Appendix D Gaps in the evidence
The Programme Development Group (PDG) identified a number of gaps in the evidence related to the programmes under examination, based on an assessment of the evidence. These gaps are set out below.
1. There is a lack of robust, quantitative studies on identifying, testing and treating hepatitis B and C (that is, studies that are applicable to the UK context). In particular there is a lack of reliable data on:
a) the number of people in the UK with chronic hepatitis B and C. In particular, there is no national information on the number of children infected.
b) local information on the number of people with chronic hepatitis B and C.
c) interventions to increase hepatitis B and C testing among migrant populations.
d) interventions to increase hepatitis B and C testing in non-health settings, for example, prisons.
2. There is a lack of qualitative studies on hepatitis B and C, including studies focused on:
a) cultural issues which may act as a barrier to testing and treatment.
b) knowledge of, barriers against, and facilitators for hepatitis C testing and treatment among migrant populations.
c) knowledge of, barriers against, and facilitators for preventing hepatitis B and C among men who have sex with men.
d) knowledge of, barriers against, and facilitators for improving the prevention of maternal transmission of hepatitis B.
e) knowledge of, barriers against, and facilitators for preventing hepatitis B among injecting drug users.
f) how former drug users, both from a service user and provider perspective, regard testing for hepatitis.
g) the views, perspectives and experiences of hepatitis B and C testing among people whose past behaviour has put them at risk but who choose not to disclose this information. This includes people who have previously injected drugs or worked as commercial sex workers.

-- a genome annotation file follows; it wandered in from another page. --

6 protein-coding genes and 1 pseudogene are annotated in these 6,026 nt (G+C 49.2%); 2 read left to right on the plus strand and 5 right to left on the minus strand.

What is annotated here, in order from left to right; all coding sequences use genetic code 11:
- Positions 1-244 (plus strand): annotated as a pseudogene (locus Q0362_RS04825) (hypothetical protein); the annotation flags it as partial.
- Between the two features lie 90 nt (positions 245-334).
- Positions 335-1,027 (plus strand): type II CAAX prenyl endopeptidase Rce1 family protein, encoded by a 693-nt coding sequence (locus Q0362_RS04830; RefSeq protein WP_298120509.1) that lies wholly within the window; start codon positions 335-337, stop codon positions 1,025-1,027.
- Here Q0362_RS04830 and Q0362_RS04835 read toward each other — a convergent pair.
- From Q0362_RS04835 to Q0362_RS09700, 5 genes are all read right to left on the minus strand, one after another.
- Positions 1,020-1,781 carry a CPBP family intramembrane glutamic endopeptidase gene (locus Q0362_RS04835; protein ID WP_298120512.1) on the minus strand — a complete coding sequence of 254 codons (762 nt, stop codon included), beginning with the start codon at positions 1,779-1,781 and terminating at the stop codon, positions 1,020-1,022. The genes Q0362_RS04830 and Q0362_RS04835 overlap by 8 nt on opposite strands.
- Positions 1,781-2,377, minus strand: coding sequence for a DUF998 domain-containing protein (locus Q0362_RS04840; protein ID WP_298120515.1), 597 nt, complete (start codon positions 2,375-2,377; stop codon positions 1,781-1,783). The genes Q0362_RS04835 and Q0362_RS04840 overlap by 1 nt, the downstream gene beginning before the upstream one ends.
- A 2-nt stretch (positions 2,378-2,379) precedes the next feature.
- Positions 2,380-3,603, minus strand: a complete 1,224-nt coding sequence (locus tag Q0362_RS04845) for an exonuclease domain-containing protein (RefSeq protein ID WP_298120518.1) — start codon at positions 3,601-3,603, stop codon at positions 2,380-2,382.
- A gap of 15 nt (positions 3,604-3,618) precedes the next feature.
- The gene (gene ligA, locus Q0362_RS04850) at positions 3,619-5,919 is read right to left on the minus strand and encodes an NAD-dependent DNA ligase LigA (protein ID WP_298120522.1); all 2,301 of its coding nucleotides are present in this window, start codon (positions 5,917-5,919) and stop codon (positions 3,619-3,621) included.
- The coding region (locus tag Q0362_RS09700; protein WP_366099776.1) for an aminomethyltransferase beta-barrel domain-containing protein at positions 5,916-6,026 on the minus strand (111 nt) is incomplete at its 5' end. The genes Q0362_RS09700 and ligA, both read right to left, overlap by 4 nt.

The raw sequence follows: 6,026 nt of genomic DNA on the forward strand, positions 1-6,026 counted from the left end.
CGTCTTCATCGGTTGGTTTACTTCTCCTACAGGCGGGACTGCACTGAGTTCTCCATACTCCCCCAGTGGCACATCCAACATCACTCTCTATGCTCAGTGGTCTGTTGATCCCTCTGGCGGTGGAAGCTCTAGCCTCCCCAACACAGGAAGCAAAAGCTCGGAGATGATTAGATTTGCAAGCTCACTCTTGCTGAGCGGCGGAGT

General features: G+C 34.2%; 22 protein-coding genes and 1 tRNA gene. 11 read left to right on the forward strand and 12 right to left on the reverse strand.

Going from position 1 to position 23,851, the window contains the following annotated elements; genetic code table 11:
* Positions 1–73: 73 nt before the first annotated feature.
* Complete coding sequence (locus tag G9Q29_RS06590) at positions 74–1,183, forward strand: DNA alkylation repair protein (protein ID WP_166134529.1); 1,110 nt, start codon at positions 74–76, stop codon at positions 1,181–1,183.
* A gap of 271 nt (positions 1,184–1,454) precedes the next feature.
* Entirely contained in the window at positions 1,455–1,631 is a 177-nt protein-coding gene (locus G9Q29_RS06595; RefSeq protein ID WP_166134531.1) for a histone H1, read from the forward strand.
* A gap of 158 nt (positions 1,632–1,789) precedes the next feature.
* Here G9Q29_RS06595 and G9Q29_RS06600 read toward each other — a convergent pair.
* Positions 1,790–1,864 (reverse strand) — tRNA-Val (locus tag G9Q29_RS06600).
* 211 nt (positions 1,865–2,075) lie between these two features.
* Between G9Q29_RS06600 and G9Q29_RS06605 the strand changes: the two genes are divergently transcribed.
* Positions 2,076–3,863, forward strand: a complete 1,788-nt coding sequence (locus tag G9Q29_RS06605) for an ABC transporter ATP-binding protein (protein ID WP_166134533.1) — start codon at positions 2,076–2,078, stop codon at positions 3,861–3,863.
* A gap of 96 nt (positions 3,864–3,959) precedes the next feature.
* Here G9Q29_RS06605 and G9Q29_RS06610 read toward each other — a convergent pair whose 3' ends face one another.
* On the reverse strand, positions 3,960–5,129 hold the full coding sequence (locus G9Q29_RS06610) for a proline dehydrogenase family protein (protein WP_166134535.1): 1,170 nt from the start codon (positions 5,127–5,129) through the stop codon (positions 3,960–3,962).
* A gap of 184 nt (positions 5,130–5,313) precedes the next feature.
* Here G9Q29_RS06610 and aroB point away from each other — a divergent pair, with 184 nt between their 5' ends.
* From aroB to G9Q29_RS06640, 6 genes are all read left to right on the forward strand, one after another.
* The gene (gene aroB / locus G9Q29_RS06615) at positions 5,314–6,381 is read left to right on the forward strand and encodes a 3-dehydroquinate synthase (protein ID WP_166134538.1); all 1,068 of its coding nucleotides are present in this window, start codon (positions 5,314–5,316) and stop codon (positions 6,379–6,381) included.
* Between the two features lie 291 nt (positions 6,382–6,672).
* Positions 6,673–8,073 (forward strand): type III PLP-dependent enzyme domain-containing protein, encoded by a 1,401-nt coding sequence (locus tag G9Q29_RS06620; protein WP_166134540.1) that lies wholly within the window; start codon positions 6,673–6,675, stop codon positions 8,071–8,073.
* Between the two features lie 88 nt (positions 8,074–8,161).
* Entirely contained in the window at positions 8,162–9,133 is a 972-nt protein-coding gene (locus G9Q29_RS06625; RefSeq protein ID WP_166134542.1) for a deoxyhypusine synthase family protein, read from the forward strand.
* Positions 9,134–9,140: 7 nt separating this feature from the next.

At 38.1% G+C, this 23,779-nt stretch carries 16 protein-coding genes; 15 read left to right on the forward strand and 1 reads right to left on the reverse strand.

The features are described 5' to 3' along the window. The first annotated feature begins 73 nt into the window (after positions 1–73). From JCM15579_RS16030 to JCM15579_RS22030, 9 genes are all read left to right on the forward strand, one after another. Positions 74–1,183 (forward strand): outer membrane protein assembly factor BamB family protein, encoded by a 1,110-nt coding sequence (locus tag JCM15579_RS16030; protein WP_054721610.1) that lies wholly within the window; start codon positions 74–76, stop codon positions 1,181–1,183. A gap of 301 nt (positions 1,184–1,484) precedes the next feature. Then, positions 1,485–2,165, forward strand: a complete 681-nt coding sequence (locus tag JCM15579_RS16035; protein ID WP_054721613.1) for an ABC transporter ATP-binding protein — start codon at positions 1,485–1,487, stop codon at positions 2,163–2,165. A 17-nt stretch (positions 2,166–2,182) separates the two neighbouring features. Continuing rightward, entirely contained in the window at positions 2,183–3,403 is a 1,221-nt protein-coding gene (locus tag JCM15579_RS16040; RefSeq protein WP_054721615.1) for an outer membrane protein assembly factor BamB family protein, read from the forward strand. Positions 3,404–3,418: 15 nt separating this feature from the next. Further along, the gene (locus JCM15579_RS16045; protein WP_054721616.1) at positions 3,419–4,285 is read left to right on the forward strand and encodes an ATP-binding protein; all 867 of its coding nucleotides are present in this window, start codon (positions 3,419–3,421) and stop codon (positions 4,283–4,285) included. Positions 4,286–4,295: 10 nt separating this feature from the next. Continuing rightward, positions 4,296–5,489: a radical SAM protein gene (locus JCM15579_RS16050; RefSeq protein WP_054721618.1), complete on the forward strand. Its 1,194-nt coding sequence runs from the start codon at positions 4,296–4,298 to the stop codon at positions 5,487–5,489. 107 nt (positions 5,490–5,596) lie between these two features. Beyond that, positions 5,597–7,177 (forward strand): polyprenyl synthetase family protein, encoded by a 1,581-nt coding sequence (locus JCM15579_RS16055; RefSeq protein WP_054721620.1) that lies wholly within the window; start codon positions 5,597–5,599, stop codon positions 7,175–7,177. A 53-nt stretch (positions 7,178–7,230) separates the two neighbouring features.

h) the views, perspectives and experiences of hepatitis B and C testing among practitioners and people at increased risk of infection, according to the practitioner's level and type of knowledge.
i) prisoners' views of hepatitis testing and treatment and the views of those working with them.
j) the acceptability of different sampling methods for testing for hepatitis.
k) factors which encourage people to have a liver biopsy or discourage them from this.
l) the knowledge GPs have regarding identification of at-risk patients.
m) why people referred by GPs for a hepatitis test drop out of appropriate care pathways and whether or not an integrated services/one-stop-shop approach would improve uptake rates.
n) understanding of hepatitis B and C care pathways.
3. There is a lack of evidence on the role of the voluntary sector in promoting and offering tests for hepatitis B and C.
4. There is a lack of evidence on what is happening in the 'real world'. This includes the views of people:
a) at risk of hepatitis B and C.
b) who have been identified and/or tested and/or treated.
c) who have dropped out at different stages of the care pathway.
5. There is a lack of qualitative and quantitative evidence on the acceptability of dried blood spot testing among different communities.
6. There is a lack of evidence on how hepatitis B and C status could be assessed when testing for other diseases and blood-borne viruses.
The Group made 12 recommendations for research into areas that it believes will be a priority for developing future guidance. These are listed in section 5.